• Enable multi-factor authentication: Multi-factor authentication (MFA) adds an extra layer of security to your accounts by requiring something else besides your password to log in, such as a code or a biometric. You should enable MFA for both your password manager account and any other sensitive accounts you have.
  • Update your passwords regularly: Even if you have strong passwords, you should change them periodically to prevent them from being compromised or outdated. You can use the password audit feature of your password manager to check the age and strength of your passwords and change them accordingly.


Using a password manager is one of the best ways to protect your online accounts and personal information. It can also make your life easier and more productive by saving you time and hassle. By following the tips and recommendations in this article, you can choose and use a password manager that suits your needs and preferences.

We hope you found this article helpful and informative. If you have any questions or feedback, please feel free to contact us. And don’t forget to check out our other resources for Cybersecurity Awareness Month at TRU. Stay safe and stay cyber fit!

How to Protect Your Online Accounts from Credential Stuffing Attacks

Taylar Masson, Oct 16, 2023

Credential stuffing is a type of cyberattack that uses stolen usernames and passwords from data breaches to access other online accounts. It is a serious threat because many people reuse the same passwords across different websites, making it easy for hackers to take over their accounts.

In this article, we will explain what credential stuffing is, how it works, and how you can prevent it by using services such as HaveIBeenPwned and creating strong, unique passwords for every account.

What is Credential Stuffing?

Credential stuffing is the automated injection of breached username/password pairs in order to fraudulently gain access to user accounts. This is a subset of the brute force attack category: large numbers of spilled credentials are automatically entered into websites until they are potentially matched to an existing account, which the attacker can then hijack for their own purposes.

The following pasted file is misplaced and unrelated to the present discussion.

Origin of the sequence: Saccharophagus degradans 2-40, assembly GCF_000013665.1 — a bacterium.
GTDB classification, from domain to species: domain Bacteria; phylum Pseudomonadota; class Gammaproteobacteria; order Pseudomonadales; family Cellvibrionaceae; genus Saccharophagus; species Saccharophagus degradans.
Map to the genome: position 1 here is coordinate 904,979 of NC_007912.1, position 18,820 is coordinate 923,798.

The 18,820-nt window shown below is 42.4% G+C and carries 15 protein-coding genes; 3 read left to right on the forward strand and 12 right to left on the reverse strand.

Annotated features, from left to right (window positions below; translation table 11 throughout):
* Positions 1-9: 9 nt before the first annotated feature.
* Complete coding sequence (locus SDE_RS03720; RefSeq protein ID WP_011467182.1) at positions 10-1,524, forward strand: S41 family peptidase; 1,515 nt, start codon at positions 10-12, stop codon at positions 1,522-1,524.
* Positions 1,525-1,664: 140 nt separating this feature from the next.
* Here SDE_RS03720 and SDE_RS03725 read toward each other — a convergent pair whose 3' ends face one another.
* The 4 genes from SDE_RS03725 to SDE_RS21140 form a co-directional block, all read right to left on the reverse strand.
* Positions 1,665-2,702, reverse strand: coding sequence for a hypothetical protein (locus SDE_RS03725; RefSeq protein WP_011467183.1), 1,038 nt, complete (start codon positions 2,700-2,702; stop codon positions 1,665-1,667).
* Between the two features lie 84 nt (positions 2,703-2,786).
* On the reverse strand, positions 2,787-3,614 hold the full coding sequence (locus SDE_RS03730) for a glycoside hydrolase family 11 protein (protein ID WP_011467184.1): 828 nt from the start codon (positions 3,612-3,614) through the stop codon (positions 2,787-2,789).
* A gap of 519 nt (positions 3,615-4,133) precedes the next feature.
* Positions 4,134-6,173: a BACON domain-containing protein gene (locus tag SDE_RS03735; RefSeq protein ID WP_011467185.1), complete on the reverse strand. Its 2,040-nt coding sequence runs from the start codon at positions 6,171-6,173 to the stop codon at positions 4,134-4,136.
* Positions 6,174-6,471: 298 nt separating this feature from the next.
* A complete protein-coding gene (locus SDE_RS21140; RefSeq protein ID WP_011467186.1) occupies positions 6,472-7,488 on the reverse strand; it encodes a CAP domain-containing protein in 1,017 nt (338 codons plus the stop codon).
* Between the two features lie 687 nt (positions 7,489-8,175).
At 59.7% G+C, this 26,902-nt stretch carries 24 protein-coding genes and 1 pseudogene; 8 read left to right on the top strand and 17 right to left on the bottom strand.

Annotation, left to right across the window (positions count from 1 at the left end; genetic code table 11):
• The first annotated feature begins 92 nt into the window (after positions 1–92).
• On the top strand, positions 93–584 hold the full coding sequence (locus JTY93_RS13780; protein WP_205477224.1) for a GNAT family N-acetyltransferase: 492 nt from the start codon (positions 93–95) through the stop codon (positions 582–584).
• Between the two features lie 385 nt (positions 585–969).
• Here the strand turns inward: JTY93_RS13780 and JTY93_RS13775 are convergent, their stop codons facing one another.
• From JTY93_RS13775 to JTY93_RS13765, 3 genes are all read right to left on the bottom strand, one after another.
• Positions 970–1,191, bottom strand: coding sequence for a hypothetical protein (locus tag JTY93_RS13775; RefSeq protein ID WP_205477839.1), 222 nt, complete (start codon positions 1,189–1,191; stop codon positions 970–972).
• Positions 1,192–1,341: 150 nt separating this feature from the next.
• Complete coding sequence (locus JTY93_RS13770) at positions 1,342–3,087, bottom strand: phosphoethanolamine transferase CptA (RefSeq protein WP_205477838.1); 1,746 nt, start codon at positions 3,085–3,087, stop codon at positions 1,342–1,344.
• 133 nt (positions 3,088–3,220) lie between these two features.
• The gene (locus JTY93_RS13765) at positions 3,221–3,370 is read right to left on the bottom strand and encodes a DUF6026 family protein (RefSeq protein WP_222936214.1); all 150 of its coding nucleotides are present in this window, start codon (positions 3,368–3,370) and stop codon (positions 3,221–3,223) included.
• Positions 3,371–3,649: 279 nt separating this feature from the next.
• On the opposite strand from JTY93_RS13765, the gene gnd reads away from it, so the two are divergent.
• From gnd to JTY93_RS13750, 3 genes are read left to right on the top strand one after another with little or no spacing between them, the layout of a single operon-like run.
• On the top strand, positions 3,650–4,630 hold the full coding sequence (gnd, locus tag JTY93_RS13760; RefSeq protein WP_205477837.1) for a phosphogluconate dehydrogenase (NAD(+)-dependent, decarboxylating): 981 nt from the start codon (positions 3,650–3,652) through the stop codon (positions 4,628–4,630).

Credential stuffing attacks are one of the most common ways cybercriminals abuse stolen usernames and passwords. This is a brute-force attack technique, but instead of trying to guess passwords using “dictionaries” of common word combinations, attackers use lists of known valid credentials obtained from data breaches.

Credential stuffing attacks are very effective because many people use the same password or a few variations of it for multiple online accounts. According to a study by Google, 52% of users reuse the same password for multiple accounts and 13% of users reuse the same password for all their accounts. This means that if one of your accounts is compromised in a data breach, all your other accounts that use the same password are at risk of being hacked as well.

How Does Credential Stuffing Work?

Credential stuffing attacks usually follow these steps:

  • The attacker obtains a list of email addresses and passwords from a data breach or other sources. These lists are often sold or shared on the dark web or hacking forums.
  • The attacker uses a tool or a botnet to automate the process of trying different combinations of usernames and passwords on various websites. The tool or botnet can bypass security measures such as CAPTCHAs or rate limits by using proxies or rotating IP addresses.
  • The attacker identifies which credentials are valid for each website and collects them in a database. The attacker can then use these credentials to access the user’s account, steal personal information, perform fraudulent transactions, send spam, or launch further attacks.

How Can You Prevent Credential Stuffing?

The best way to prevent credential stuffing attacks is to use strong, unique passwords for every online account. A strong password is one that is long, complex, and random, and that does not contain any personal or common information. A unique password is one that is not used for any other account or service.